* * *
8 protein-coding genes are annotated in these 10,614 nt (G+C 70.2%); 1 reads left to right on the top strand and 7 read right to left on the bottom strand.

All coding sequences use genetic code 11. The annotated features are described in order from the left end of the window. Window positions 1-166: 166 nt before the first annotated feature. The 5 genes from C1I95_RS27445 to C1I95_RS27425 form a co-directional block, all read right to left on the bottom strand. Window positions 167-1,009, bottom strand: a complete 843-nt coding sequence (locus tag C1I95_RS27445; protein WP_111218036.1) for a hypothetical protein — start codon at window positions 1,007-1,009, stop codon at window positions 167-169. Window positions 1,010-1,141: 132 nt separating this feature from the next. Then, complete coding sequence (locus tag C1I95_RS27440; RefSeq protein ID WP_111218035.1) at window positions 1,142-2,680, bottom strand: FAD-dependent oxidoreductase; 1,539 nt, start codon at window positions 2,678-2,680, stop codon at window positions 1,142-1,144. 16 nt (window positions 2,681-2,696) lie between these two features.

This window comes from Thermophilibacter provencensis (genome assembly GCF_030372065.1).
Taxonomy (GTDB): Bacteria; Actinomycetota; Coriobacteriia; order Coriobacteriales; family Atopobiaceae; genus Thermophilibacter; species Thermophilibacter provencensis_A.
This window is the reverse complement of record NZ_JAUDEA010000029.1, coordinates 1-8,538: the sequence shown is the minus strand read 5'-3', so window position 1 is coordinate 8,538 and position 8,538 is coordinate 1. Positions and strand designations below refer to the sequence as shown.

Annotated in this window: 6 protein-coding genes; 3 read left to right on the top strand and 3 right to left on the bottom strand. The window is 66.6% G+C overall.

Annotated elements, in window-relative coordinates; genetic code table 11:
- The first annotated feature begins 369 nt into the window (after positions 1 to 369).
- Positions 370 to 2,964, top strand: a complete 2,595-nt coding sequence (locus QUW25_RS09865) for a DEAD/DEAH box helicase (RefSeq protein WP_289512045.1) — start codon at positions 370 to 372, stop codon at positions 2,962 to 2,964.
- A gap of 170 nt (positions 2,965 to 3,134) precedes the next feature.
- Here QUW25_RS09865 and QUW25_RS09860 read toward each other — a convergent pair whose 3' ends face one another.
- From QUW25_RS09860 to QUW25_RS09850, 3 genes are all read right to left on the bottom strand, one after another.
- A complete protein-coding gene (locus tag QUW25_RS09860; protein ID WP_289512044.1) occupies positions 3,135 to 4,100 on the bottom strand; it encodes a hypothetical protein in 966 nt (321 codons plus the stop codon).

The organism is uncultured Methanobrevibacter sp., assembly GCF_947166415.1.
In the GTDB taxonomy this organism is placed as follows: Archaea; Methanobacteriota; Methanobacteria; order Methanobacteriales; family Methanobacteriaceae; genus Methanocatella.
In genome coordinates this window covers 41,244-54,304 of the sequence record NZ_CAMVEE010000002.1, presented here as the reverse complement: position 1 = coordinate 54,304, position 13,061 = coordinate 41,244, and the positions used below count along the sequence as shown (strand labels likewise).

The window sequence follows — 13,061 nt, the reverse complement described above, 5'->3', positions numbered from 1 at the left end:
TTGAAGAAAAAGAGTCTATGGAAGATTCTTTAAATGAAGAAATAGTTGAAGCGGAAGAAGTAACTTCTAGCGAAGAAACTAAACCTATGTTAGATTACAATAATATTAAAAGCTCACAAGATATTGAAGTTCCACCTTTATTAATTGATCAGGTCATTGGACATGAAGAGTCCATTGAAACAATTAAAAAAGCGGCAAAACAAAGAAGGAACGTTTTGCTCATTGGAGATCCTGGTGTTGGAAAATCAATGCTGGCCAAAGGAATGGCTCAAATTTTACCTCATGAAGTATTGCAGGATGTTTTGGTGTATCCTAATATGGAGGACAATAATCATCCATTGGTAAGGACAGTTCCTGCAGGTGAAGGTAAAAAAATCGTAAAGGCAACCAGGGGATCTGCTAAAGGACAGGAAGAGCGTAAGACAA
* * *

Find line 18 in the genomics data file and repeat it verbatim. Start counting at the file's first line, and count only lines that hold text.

TTGAAGAAAAAGAGTCTATGGAAGATTCTTTAAATGAAGAAATAGTTGAAGCGGAAGAAGTAACTTCTAGCGAAGAAACTAAACCTATGTTAGATTACAATAATATTAAAAGCTCACAAGATATTGAAGTTCCACCTTTATTAATTGATCAGGTCATTGGACATGAAGAGTCCATTGAAACAATTAAAAAAGCGGCAAAACAAAGAAGGAACGTTTTGCTCATTGGAGATCCTGGTGTTGGAAAATCAATGCTGGCCAAAGGAATGGCTCAAATTTTACCTCATGAAGTATTGCAGGATGTTTTGGTGTATCCTAATATGGAGGACAATAATCATCCATTGGTAAGGACAGTTCCTGCAGGTGAAGGTAAAAAAATCGTAAAGGCAACCAGGGGATCTGCTAAAGGACAGGAAGAGCGTAAGACAA